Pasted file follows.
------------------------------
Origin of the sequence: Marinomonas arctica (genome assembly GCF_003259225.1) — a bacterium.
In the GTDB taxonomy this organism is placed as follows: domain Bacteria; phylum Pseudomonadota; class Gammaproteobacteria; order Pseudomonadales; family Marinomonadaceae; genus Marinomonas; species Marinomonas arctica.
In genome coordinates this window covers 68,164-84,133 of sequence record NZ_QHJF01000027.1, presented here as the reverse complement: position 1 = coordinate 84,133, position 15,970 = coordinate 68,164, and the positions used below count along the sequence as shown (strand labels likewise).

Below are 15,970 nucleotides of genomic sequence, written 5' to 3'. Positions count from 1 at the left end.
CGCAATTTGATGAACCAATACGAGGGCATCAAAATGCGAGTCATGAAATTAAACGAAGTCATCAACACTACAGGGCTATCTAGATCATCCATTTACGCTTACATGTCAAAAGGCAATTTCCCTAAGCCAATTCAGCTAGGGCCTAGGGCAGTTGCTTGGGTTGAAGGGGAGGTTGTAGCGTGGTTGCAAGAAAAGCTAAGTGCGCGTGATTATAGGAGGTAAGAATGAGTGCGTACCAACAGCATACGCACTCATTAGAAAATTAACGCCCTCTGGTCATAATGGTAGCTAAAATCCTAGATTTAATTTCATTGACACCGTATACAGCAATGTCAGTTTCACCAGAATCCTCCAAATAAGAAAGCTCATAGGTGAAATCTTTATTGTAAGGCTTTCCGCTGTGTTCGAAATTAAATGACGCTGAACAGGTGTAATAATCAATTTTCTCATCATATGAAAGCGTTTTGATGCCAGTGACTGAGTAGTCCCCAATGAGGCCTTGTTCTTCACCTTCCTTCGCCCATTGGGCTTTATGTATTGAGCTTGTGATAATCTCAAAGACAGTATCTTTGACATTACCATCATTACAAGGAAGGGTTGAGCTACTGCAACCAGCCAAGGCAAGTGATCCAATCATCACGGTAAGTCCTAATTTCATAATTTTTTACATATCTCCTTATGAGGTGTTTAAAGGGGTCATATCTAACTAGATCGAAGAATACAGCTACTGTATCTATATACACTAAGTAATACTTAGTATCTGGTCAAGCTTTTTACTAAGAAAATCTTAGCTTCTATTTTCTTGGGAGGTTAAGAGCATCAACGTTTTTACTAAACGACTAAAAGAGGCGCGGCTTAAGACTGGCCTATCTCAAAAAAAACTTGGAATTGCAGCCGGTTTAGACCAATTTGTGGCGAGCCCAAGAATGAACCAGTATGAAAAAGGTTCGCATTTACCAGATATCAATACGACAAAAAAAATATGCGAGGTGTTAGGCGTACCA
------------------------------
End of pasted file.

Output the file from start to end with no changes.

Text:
Origin of the sequence: Marinomonas arctica (genome assembly GCF_003259225.1) — a bacterium.
In the GTDB taxonomy this organism is placed as follows: domain Bacteria; phylum Pseudomonadota; class Gammaproteobacteria; order Pseudomonadales; family Marinomonadaceae; genus Marinomonas; species Marinomonas arctica.
In genome coordinates this window covers 68,164-84,133 of sequence record NZ_QHJF01000027.1, presented here as the reverse complement: position 1 = coordinate 84,133, position 15,970 = coordinate 68,164, and the positions used below count along the sequence as shown (strand labels likewise).

Below are 15,970 nucleotides of genomic sequence, written 5' to 3'. Positions count from 1 at the left end.
CGCAATTTGATGAACCAATACGAGGGCATCAAAATGCGAGTCATGAAATTAAACGAAGTCATCAACACTACAGGGCTATCTAGATCATCCATTTACGCTTACATGTCAAAAGGCAATTTCCCTAAGCCAATTCAGCTAGGGCCTAGGGCAGTTGCTTGGGTTGAAGGGGAGGTTGTAGCGTGGTTGCAAGAAAAGCTAAGTGCGCGTGATTATAGGAGGTAAGAATGAGTGCGTACCAACAGCATACGCACTCATTAGAAAATTAACGCCCTCTGGTCATAATGGTAGCTAAAATCCTAGATTTAATTTCATTGACACCGTATACAGCAATGTCAGTTTCACCAGAATCCTCCAAATAAGAAAGCTCATAGGTGAAATCTTTATTGTAAGGCTTTCCGCTGTGTTCGAAATTAAATGACGCTGAACAGGTGTAATAATCAATTTTCTCATCATATGAAAGCGTTTTGATGCCAGTGACTGAGTAGTCCCCAATGAGGCCTTGTTCTTCACCTTCCTTCGCCCATTGGGCTTTATGTATTGAGCTTGTGATAATCTCAAAGACAGTATCTTTGACATTACCATCATTACAAGGAAGGGTTGAGCTACTGCAACCAGCCAAGGCAAGTGATCCAATCATCACGGTAAGTCCTAATTTCATAATTTTTTACATATCTCCTTATGAGGTGTTTAAAGGGGTCATATCTAACTAGATCGAAGAATACAGCTACTGTATCTATATACACTAAGTAATACTTAGTATCTGGTCAAGCTTTTTACTAAGAAAATCTTAGCTTCTATTTTCTTGGGAGGTTAAGAGCATCAACGTTTTTACTAAACGACTAAAAGAGGCGCGGCTTAAGACTGGCCTATCTCAAAAAAAACTTGGAATTGCAGCCGGTTTAGACCAATTTGTGGCGAGCCCAAGAATGAACCAGTATGAAAAAGGTTCGCATTTACCAGATATCAATACGACAAAAAAAATATGCGAGGTGTTAGGCGTACCA